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The State of the Union

Every time I hear President Obama speak, especially for big moments like the State of the Union Address, I am even more proud that he is the President of the United States. From the words he speaks to the manner in which he carries himself, he is a leader.

What I like best is that he doesn’t lead with fear, he leads with hope. He can present his agenda for the future while admitting the mistakes in the previous year. He takes responsibility for what hasn’t worked but reminds us that the work isn’t his alone. We all have responsibility in the state of ourunion.

What I liked best about his State of the Union Address was the overall determination to continue to aim for progress. He may alter the strategy but he will not give up on the dream to ensure that America is a leader in every way. The President also took a moment to remind Congress that they needed to work together to match the decency of the American people.

Our politicians have gotten lost in the fight amongst themselves. They’ve lost their perspective, their way. Once upon a time they may have cared about what was best for America but now all they care about is what’s best for them. It’s true that in a 24-hour news cycle, the slightest of mistakes are scrutinized and blown out of proportion but the politicians themselves add to this. They speak in absolutes and point the finger at the first sign of trouble. If they lead with forgiveness and acceptance maybe the spotlight wouldn’t shine so brightly on their own missteps.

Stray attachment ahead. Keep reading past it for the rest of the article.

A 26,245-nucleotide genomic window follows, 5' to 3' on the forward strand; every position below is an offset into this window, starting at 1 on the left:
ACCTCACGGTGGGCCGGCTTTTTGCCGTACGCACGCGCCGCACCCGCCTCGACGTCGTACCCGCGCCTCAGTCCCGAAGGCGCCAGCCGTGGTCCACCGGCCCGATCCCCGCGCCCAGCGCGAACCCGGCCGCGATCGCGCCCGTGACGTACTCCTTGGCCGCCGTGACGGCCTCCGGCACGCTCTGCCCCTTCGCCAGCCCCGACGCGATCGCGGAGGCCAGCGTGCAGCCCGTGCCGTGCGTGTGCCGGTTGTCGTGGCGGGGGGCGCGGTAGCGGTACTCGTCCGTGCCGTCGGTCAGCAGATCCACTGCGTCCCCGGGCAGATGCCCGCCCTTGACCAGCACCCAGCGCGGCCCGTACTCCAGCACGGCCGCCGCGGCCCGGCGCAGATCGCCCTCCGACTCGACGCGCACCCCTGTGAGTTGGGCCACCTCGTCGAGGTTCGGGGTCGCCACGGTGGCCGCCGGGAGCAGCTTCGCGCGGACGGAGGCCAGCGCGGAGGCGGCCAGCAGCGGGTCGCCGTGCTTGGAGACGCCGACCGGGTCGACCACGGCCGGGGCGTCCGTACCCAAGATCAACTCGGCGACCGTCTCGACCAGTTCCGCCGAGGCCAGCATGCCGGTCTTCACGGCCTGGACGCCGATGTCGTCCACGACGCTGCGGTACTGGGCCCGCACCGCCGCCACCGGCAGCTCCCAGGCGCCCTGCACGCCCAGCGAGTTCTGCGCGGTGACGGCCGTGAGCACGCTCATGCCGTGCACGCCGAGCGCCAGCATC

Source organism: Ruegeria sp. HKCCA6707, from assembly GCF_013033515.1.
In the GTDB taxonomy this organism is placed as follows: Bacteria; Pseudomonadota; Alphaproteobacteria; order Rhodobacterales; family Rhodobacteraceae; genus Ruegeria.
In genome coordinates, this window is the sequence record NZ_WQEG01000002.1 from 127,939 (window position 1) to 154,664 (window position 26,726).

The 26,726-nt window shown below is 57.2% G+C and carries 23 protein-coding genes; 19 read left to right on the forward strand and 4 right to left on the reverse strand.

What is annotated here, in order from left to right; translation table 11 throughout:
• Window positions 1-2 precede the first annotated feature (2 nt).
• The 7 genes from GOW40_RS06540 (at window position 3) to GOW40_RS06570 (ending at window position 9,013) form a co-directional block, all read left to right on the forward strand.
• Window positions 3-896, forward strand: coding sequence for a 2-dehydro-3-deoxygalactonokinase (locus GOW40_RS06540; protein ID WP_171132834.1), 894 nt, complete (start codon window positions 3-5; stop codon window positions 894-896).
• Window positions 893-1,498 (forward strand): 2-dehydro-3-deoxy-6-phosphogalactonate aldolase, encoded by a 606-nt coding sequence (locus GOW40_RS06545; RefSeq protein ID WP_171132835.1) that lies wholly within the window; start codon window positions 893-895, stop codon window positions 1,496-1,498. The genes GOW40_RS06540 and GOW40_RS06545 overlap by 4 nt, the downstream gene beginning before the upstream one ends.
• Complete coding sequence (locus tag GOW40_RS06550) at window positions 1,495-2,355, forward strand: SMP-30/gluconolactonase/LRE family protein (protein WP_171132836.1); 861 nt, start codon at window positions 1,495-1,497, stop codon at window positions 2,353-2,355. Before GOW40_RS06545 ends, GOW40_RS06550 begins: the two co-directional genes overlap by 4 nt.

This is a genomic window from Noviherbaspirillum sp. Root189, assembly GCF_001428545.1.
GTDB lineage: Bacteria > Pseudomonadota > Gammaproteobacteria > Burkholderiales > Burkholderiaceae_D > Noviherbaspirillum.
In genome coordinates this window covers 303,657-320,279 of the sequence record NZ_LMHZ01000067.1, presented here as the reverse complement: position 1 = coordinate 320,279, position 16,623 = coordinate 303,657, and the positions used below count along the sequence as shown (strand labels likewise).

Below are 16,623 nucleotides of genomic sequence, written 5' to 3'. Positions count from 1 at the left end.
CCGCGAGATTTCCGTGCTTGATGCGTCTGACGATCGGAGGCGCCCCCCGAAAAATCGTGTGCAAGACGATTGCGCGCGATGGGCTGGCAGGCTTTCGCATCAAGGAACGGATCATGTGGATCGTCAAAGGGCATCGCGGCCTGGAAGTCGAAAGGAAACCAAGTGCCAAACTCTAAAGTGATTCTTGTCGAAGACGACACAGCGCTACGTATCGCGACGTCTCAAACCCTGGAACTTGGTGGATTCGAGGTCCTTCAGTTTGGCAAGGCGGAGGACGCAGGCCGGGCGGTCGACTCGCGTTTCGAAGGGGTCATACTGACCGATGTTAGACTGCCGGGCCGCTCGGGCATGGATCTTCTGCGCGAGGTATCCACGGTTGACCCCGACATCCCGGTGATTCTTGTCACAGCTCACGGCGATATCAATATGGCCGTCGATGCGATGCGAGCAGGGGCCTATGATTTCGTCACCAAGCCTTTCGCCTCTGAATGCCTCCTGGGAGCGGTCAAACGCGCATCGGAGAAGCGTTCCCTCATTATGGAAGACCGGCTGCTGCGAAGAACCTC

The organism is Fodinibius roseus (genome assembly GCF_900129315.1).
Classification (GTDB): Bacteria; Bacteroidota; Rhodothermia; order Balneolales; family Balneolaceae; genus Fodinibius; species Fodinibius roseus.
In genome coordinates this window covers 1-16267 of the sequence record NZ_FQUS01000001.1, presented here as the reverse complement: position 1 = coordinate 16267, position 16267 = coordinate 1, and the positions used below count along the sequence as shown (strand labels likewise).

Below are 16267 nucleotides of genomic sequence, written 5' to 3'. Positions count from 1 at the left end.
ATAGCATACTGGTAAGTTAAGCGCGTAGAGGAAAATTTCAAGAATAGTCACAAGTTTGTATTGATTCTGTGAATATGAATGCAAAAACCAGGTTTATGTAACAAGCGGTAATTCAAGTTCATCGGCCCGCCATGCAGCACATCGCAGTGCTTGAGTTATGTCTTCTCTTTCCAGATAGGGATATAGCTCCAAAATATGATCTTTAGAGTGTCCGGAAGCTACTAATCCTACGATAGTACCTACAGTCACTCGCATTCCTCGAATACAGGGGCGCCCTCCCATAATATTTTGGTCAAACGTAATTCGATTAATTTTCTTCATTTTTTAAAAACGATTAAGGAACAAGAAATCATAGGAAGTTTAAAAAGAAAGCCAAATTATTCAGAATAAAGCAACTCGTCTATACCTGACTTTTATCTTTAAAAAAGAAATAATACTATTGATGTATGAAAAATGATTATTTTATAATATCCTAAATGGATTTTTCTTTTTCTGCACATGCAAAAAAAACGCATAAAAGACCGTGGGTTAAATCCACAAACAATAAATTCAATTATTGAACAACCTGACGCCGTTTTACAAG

What I didn’t was the apparent commitment to nuclear power plants. Until America can clean up the plants it has, I don’t think we should go down that path again.

My favorite line of the night was, “I do not accept second place for the United States of America.”

Virginia Governor Bob McDonnell gave the Republican response. He was nondescript and pretty much what you envision when you hear the term white southern governor. The shots of non-white people in the audience were overdone; they looked like they were strategically placed. At 3:38 into his speech he called to restore the proper and limited role of government at every level. Someone online asked if that meant limiting the size of the military. He said that government should listen and then react but nothing about lead. He spoke about government’s role to create and foster opportunity but failed to follow up on what that opportunity is worth. There is a cost to create opportunity that was not addressed. The best part of the speech, at 9:44, was when he did what looked to be a Republican fist pump. That was really funny.

My question to Republicans is this: through the rhetoric of limiting the size of government, why are there no suggestions to limit the number of politicians in government?

To Democrats: Why can’t you be stronger leaders? You have a President that the country overwhelmingly voted for and you’ve spent his first year fighting with each instead of getting anything accomplished.

Here is the President’s State of the Union Address:

Here is the Republican’s response:

Here’s the text to the State of the Union Address
http://www.nytimes.com/2010/01/28/us/politics/28obama.text.html

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Written by rachel

January 27, 2010 at 11:48 pm

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